There was a moment that it seemed like a proliferation of flickr-like webservices would result in a network of deep shared pools of cultural resource, from which every user could build expressions and applications, but the “entrap and surveil” economics of platforms kicked in.
And now we have no history, and rather than communicating via visualizations of our own shared cultural record, we are left waiting like dogs for treats as facebook decides to surface one of our own images from 3 or 8 years ago. Don’t try to search the graph! Advertisers only.
Saturday, April 21st, 2018
Friday, March 30th, 2018
On moving from silos to your own website:
Over the last year, especially, it has seemed much more like “blog to write, tweet to fight.” Moreover, the way that our writing and personal data has been used by social media companies has become more obviously problematic—not that it wasn’t problematic to begin with.
Which is why it’s once again a good time to blog, especially on one’s own domain.
But on the other hand…
It is psychological gravity, not technical inertia, however, that is the greater force against the open web. Human beings are social animals and centralized social media like Twitter and Facebook provide a powerful sense of ambient humanity—the feeling that “others are here”—that is often missing when one writes on one’s own site.
That’s true …which is why brid.gy is such an incredibly powerful service for, well, bridging the gap between your own personal site and the silos, allowing for that feeling of ambient humanity.
Sunday, February 11th, 2018
In trying to decide on his indie web approach, Dries gives an excellent breakdown of the concepts of PESOS (Publish Elsewhere, Syndicate to Own Site) and POSSE (Publish to Own Site, Syndicate Elsewhere).
Sunday, January 14th, 2018
If only our digital social networks were to exhibit this kind of faded grandeur when they no longer exist.
Friday, September 1st, 2017
John Lanchester reviews ‘The Attention Merchants’ by Tim Wu, ‘Chaos Monkeys’ by Antonio García Martínez and ‘Move Fast and Break Things’ by Jonathan Taplin · LRB 17 August 2017
Triple the hand-wringing in this combined review of three books:
- The Attention Merchants: From the Daily Newspaper to Social Media, How Our Time and Attention Is Harvested and Sold by Tim Wu,
- Chaos Monkeys: Inside the Silicon Valley Money Machine by Antonio García Martínez, and
- Move Fast and Break Things: How Facebook, Google and Amazon have Cornered Culture and What It Means for All of Us by Jonathan Taplin.
What this means is that even more than it is in the advertising business, Facebook is in the surveillance business. Facebook, in fact, is the biggest surveillance-based enterprise in the history of mankind. It knows far, far more about you than the most intrusive government has ever known about its citizens. It’s amazing that people haven’t really understood this about the company. I’ve spent time thinking about Facebook, and the thing I keep coming back to is that its users don’t realise what it is the company does. What Facebook does is watch you, and then use what it knows about you and your behaviour to sell ads. I’m not sure there has ever been a more complete disconnect between what a company says it does – ‘connect’, ‘build communities’ – and the commercial reality.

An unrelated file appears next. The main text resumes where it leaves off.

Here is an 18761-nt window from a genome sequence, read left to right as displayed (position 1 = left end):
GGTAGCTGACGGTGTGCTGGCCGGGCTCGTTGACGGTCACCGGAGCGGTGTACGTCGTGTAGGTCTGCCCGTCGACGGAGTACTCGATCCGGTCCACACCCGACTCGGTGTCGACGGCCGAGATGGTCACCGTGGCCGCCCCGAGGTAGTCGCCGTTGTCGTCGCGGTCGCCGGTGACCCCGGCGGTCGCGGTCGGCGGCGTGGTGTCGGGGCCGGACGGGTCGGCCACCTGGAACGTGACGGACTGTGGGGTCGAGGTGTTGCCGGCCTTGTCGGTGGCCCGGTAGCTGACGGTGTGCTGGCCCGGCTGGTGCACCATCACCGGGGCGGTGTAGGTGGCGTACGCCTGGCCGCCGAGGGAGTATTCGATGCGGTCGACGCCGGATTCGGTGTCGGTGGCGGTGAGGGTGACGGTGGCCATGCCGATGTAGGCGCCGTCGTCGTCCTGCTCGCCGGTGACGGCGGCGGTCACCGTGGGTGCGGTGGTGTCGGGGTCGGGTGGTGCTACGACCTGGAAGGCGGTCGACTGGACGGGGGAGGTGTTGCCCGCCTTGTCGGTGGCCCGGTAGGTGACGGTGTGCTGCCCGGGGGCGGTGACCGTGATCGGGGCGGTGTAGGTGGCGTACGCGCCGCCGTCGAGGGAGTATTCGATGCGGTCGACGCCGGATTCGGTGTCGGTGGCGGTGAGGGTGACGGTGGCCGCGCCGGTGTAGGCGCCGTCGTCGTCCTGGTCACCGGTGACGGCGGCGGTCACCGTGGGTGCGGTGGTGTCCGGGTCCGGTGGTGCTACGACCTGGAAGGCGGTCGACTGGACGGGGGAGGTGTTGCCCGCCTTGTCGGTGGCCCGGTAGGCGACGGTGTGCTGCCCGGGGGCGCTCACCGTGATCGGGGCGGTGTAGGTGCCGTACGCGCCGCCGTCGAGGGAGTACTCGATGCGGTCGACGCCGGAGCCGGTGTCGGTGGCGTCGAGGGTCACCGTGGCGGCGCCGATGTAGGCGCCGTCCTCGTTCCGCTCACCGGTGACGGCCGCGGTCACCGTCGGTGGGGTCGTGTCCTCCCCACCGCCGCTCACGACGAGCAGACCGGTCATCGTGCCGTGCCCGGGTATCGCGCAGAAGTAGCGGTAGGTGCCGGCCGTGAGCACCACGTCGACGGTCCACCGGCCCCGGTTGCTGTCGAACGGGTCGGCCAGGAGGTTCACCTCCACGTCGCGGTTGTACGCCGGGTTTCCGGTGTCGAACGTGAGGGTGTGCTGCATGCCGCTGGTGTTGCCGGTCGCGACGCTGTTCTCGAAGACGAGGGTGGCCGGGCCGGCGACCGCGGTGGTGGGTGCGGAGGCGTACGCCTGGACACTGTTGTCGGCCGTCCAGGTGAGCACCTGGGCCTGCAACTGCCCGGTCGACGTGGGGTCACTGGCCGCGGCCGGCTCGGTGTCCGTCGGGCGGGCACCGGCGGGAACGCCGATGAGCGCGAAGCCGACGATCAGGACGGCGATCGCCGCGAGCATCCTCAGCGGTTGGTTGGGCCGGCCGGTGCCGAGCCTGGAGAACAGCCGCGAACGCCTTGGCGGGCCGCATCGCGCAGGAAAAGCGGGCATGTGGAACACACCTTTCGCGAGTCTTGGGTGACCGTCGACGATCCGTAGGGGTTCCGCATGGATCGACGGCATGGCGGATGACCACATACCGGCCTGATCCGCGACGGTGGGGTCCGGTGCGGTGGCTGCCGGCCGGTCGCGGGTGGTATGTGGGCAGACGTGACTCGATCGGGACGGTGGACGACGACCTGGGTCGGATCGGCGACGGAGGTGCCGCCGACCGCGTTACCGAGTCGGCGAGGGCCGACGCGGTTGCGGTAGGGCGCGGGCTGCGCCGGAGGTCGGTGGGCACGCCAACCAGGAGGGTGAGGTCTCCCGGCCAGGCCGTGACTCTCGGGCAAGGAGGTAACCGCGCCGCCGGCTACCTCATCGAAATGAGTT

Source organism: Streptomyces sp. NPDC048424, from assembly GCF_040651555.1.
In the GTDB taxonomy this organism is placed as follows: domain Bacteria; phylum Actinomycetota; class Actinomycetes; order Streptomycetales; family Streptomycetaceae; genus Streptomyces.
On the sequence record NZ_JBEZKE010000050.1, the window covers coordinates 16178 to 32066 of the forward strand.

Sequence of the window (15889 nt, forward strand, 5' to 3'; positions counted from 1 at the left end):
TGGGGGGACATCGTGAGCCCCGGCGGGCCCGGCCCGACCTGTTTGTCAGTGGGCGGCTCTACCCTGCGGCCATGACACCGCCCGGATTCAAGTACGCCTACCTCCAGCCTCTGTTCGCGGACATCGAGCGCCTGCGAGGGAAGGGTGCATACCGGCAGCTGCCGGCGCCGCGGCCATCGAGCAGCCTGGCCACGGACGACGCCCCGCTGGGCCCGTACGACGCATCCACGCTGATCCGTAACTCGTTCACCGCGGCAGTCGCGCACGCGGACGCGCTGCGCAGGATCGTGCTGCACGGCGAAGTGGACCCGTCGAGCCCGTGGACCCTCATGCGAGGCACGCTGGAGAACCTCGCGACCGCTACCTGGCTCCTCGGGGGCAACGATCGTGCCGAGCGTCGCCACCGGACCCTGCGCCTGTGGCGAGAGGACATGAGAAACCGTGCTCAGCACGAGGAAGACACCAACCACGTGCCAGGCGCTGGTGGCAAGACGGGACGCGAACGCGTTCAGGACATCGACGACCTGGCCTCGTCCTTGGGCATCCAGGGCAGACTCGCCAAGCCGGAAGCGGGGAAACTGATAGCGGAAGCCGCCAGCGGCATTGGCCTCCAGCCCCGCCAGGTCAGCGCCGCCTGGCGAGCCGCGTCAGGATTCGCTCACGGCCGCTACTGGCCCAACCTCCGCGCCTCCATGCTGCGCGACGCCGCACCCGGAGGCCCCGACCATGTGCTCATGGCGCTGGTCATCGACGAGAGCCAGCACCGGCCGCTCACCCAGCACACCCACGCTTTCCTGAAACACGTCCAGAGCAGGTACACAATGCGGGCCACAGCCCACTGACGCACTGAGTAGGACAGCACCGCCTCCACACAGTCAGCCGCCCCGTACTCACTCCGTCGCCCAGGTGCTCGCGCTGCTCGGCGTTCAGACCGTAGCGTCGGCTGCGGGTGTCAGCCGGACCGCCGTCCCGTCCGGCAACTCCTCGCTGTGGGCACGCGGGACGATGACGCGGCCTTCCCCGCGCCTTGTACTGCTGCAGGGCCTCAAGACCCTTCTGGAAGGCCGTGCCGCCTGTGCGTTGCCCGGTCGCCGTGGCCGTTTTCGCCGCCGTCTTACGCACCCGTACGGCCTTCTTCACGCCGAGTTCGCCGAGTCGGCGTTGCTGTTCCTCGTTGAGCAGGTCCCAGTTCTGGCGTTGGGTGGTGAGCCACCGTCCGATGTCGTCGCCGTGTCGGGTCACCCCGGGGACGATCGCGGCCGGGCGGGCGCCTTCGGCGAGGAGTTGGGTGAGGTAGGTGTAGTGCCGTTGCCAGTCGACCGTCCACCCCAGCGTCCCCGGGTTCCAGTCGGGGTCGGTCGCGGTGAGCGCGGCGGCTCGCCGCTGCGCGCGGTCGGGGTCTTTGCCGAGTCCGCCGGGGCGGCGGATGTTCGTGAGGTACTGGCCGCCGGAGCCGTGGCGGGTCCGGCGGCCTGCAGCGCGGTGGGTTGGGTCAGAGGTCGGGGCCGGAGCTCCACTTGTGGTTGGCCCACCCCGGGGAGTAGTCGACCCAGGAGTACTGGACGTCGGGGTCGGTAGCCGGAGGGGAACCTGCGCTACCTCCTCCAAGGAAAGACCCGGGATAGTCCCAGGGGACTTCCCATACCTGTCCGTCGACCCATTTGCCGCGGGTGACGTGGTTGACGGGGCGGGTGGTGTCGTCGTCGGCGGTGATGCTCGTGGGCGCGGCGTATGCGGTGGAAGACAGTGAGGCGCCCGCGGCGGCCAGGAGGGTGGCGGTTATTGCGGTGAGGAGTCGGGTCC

Thursday, February 16th, 2017
Much of our courage and support comes from the people we read and talk to and love online, often on the very networks that expose us—and our friends—to genuine enemies of freedom and peace. We have to keep connected, but we don’t have to play on their terms.
Saturday, December 5th, 2015
A wonderful sci-fi vignette from Matt.
Friday, February 28th, 2014
A lovely bit of data celebration from Ravelry on the occasion of their 4 millionth user.
I’ve said it before and I’ll say it again: if you want to see a successful example of a real social networking site, don’t look at Facebook; look at Ravelry.
Wednesday, October 24th, 2012
It’s all about the signalling.
Thursday, October 18th, 2012
This is quite an astounding piece of writing. Robert Lucky imagines the internet of things mashed up with online social networking …but this was published in 1999!
Friday, July 13th, 2012
I think Derek is on to something here. Maybe online communities and profit are simply incompatible?
The bigger you go, the harder the road. Meanwhile, small, focused, and yes, exclusionary community sites flourish.
You know what? I don’t think that’s a bad thing at all.
Tuesday, May 29th, 2012
Robin Sloan compares Facebook and Google in an interesting way:
Really, Facebook is the world’s largest photo sharing site—that also happens to be a social network and a login system.
Google is getting good, really good, at building things that see the world around them and actually understand what they’re seeing.
Saturday, April 21st, 2012
Albert-László Barabási and Robin Dunbar are among the authors of this paper — it’s the scale-free network equivalent of the Avengers.
Thursday, November 17th, 2011
This post from Maciej might initially seem negative but read it through to the end: there’s a very powerful positive message.
Wednesday, October 5th, 2011
Reminiscences of the BBSs of yesteryear that could in time be applied to the social networking sites of today.
Friday, December 24th, 2010
Paul has some further thoughts on self-hosting bookmarks while trying to retain the social aspect.
Sunday, December 19th, 2010
Paul explains why he won’t be moving from Delicious: the social network is too valuable.
Monday, October 4th, 2010
Responding to Malcolm Gladwell's recent piece in the New Yorker, Jonah Lehrer argues that the strength of weak ties *does* extend to social activism.
Thursday, April 29th, 2010
Blaine outlines the vision for Webfinger.
Tuesday, October 6th, 2009